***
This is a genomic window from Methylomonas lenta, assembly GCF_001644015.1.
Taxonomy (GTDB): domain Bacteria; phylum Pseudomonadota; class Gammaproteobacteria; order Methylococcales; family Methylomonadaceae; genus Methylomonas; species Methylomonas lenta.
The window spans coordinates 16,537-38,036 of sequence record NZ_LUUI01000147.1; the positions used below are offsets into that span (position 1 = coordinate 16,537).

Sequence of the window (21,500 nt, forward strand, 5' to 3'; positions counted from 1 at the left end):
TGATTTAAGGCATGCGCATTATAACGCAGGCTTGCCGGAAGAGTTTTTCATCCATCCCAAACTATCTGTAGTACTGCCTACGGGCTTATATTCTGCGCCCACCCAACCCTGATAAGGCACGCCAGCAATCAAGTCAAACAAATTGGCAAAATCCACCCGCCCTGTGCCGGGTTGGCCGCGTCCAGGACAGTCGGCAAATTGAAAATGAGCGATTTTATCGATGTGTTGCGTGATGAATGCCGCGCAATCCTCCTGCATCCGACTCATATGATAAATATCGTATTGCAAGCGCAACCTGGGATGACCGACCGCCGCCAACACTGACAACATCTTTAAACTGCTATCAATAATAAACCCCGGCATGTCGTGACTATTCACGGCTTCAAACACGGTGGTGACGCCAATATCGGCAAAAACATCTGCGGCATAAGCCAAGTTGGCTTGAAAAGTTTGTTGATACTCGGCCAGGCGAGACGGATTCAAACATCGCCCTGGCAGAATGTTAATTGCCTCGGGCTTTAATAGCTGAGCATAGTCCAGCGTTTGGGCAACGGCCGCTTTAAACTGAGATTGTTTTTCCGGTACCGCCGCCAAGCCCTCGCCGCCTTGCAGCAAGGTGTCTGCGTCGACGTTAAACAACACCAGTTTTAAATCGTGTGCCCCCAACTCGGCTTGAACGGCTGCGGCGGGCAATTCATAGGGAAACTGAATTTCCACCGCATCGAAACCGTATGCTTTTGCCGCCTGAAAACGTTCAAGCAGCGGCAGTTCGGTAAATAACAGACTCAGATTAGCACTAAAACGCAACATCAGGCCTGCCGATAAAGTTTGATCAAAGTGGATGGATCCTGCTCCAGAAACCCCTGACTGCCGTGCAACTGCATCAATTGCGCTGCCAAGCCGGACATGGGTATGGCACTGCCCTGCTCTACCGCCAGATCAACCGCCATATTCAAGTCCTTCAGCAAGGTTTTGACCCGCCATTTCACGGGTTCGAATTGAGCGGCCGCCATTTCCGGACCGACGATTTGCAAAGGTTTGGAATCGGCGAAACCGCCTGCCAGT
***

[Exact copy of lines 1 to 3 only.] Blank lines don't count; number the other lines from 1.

This is a genomic window from Methylomonas lenta, assembly GCF_001644015.1.
Taxonomy (GTDB): domain Bacteria; phylum Pseudomonadota; class Gammaproteobacteria; order Methylococcales; family Methylomonadaceae; genus Methylomonas; species Methylomonas lenta.
The window spans coordinates 16,537-38,036 of sequence record NZ_LUUI01000147.1; the positions used below are offsets into that span (position 1 = coordinate 16,537).